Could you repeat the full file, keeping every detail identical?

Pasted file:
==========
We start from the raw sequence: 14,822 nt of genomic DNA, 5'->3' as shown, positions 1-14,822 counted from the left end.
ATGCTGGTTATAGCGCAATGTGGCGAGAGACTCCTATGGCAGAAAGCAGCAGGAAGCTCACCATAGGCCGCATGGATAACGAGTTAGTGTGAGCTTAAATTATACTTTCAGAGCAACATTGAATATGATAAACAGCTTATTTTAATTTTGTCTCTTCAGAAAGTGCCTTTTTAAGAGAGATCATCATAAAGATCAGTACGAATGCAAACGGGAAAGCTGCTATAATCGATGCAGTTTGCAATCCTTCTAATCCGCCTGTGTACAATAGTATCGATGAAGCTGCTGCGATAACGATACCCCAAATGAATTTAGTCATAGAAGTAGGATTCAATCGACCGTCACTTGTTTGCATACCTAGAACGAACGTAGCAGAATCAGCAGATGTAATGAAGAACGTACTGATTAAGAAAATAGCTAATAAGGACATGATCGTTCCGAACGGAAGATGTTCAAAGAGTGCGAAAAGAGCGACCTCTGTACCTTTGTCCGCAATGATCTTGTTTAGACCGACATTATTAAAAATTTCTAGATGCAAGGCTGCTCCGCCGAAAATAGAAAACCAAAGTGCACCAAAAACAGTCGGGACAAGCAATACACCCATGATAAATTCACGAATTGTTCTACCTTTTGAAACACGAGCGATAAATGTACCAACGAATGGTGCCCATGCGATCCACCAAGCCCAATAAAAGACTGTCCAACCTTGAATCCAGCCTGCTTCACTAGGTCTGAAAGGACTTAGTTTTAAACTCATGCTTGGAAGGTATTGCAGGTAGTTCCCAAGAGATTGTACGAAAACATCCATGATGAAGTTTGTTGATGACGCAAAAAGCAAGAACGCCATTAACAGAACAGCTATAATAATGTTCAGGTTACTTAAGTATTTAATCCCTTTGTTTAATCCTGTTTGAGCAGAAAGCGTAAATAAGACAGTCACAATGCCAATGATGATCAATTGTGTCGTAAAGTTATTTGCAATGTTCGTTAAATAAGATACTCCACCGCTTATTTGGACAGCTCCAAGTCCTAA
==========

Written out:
We start from the raw sequence: 14,822 nt of genomic DNA, 5'->3' as shown, positions 1-14,822 counted from the left end.
ATGCTGGTTATAGCGCAATGTGGCGAGAGACTCCTATGGCAGAAAGCAGCAGGAAGCTCACCATAGGCCGCATGGATAACGAGTTAGTGTGAGCTTAAATTATACTTTCAGAGCAACATTGAATATGATAAACAGCTTATTTTAATTTTGTCTCTTCAGAAAGTGCCTTTTTAAGAGAGATCATCATAAAGATCAGTACGAATGCAAACGGGAAAGCTGCTATAATCGATGCAGTTTGCAATCCTTCTAATCCGCCTGTGTACAATAGTATCGATGAAGCTGCTGCGATAACGATACCCCAAATGAATTTAGTCATAGAAGTAGGATTCAATCGACCGTCACTTGTTTGCATACCTAGAACGAACGTAGCAGAATCAGCAGATGTAATGAAGAACGTACTGATTAAGAAAATAGCTAATAAGGACATGATCGTTCCGAACGGAAGATGTTCAAAGAGTGCGAAAAGAGCGACCTCTGTACCTTTGTCCGCAATGATCTTGTTTAGACCGACATTATTAAAAATTTCTAGATGCAAGGCTGCTCCGCCGAAAATAGAAAACCAAAGTGCACCAAAAACAGTCGGGACAAGCAATACACCCATGATAAATTCACGAATTGTTCTACCTTTTGAAACACGAGCGATAAATGTACCAACGAATGGTGCCCATGCGATCCACCAAGCCCAATAAAAGACTGTCCAACCTTGAATCCAGCCTGCTTCACTAGGTCTGAAAGGACTTAGTTTTAAACTCATGCTTGGAAGGTATTGCAGGTAGTTCCCAAGAGATTGTACGAAAACATCCATGATGAAGTTTGTTGATGACGCAAAAAGCAAGAACGCCATTAACAGAACAGCTATAATAATGTTCAGGTTACTTAAGTATTTAATCCCTTTGTTTAATCCTGTTTGAGCAGAAAGCGTAAATAAGACAGTCACAATGCCAATGATGATCAATTGTGTCGTAAAGTTATTTGCAATGTTCGTTAAATAAGATACTCCACCGCTTATTTGGACAGCTCCAAGTCCTAA